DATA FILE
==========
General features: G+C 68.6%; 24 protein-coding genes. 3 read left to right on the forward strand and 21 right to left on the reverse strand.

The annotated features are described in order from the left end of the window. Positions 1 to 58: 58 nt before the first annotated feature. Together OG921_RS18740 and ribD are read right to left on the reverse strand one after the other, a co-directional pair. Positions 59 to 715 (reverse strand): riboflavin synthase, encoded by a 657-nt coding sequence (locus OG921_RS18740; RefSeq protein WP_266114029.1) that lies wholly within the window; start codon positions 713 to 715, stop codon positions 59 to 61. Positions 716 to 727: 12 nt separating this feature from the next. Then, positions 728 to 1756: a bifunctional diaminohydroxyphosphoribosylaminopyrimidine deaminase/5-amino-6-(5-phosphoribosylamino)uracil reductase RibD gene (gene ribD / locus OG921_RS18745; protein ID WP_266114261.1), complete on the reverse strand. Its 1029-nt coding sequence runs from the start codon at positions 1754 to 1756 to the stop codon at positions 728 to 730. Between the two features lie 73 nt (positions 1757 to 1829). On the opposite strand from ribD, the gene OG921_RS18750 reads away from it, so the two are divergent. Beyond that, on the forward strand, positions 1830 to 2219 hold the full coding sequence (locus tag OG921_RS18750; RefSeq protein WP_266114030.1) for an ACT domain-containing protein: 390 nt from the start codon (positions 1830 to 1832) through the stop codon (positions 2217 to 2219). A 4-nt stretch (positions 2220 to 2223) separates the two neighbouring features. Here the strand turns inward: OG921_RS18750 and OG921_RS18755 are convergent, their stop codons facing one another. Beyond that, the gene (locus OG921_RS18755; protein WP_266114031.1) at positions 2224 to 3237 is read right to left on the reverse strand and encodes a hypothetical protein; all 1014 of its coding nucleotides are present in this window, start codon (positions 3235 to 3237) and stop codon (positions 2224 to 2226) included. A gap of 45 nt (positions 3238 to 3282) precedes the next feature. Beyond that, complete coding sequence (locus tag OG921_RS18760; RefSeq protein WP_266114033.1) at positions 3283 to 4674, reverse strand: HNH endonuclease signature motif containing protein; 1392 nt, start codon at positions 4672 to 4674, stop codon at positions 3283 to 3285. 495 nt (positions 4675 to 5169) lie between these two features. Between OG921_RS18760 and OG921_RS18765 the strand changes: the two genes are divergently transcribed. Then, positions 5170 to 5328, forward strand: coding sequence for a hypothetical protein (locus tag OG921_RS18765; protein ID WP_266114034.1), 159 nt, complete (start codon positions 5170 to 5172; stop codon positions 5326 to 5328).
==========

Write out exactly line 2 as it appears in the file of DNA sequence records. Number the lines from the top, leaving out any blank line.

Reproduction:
The annotated features are described in order from the left end of the window. Positions 1 to 58: 58 nt before the first annotated feature. Together OG921_RS18740 and ribD are read right to left on the reverse strand one after the other, a co-directional pair. Positions 59 to 715 (reverse strand): riboflavin synthase, encoded by a 657-nt coding sequence (locus OG921_RS18740; RefSeq protein WP_266114029.1) that lies wholly within the window; start codon positions 713 to 715, stop codon positions 59 to 61. Positions 716 to 727: 12 nt separating this feature from the next. Then, positions 728 to 1756: a bifunctional diaminohydroxyphosphoribosylaminopyrimidine deaminase/5-amino-6-(5-phosphoribosylamino)uracil reductase RibD gene (gene ribD / locus OG921_RS18745; protein ID WP_266114261.1), complete on the reverse strand. Its 1029-nt coding sequence runs from the start codon at positions 1754 to 1756 to the stop codon at positions 728 to 730. Between the two features lie 73 nt (positions 1757 to 1829). On the opposite strand from ribD, the gene OG921_RS18750 reads away from it, so the two are divergent. Beyond that, on the forward strand, positions 1830 to 2219 hold the full coding sequence (locus tag OG921_RS18750; RefSeq protein WP_266114030.1) for an ACT domain-containing protein: 390 nt from the start codon (positions 1830 to 1832) through the stop codon (positions 2217 to 2219). A 4-nt stretch (positions 2220 to 2223) separates the two neighbouring features. Here the strand turns inward: OG921_RS18750 and OG921_RS18755 are convergent, their stop codons facing one another. Beyond that, the gene (locus OG921_RS18755; protein WP_266114031.1) at positions 2224 to 3237 is read right to left on the reverse strand and encodes a hypothetical protein; all 1014 of its coding nucleotides are present in this window, start codon (positions 3235 to 3237) and stop codon (positions 2224 to 2226) included. A gap of 45 nt (positions 3238 to 3282) precedes the next feature. Beyond that, complete coding sequence (locus tag OG921_RS18760; RefSeq protein WP_266114033.1) at positions 3283 to 4674, reverse strand: HNH endonuclease signature motif containing protein; 1392 nt, start codon at positions 4672 to 4674, stop codon at positions 3283 to 3285. 495 nt (positions 4675 to 5169) lie between these two features. Between OG921_RS18760 and OG921_RS18765 the strand changes: the two genes are divergently transcribed. Then, positions 5170 to 5328, forward strand: coding sequence for a hypothetical protein (locus tag OG921_RS18765; protein ID WP_266114034.1), 159 nt, complete (start codon positions 5170 to 5172; stop codon positions 5326 to 5328).